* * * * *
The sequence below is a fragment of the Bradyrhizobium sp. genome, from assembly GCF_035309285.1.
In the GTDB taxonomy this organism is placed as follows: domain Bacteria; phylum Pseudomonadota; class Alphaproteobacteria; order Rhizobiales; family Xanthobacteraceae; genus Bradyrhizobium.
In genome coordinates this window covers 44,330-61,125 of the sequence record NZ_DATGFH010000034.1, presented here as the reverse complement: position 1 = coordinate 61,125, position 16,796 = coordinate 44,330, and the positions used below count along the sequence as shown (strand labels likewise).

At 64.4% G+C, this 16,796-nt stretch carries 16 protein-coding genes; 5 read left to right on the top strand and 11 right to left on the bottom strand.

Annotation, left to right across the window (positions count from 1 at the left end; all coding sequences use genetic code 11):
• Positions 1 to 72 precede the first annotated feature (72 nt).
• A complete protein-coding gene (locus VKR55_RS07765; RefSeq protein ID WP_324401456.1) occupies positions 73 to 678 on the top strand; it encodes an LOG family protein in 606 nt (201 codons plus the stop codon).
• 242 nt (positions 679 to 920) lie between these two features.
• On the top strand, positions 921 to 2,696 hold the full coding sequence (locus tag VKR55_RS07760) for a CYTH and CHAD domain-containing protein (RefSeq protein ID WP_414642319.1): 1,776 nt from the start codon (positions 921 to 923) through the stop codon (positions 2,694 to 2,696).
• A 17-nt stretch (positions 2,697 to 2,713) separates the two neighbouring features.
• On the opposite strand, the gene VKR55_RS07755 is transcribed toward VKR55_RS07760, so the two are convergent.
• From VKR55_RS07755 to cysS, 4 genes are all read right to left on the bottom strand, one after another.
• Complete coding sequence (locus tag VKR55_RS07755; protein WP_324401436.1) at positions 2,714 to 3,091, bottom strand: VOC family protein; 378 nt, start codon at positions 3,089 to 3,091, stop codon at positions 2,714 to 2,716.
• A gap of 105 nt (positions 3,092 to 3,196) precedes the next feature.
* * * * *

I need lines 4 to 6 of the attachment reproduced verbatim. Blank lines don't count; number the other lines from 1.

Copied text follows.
At 64.4% G+C, this 16,796-nt stretch carries 16 protein-coding genes; 5 read left to right on the top strand and 11 right to left on the bottom strand.

Annotation, left to right across the window (positions count from 1 at the left end; all coding sequences use genetic code 11):
• Positions 1 to 72 precede the first annotated feature (72 nt).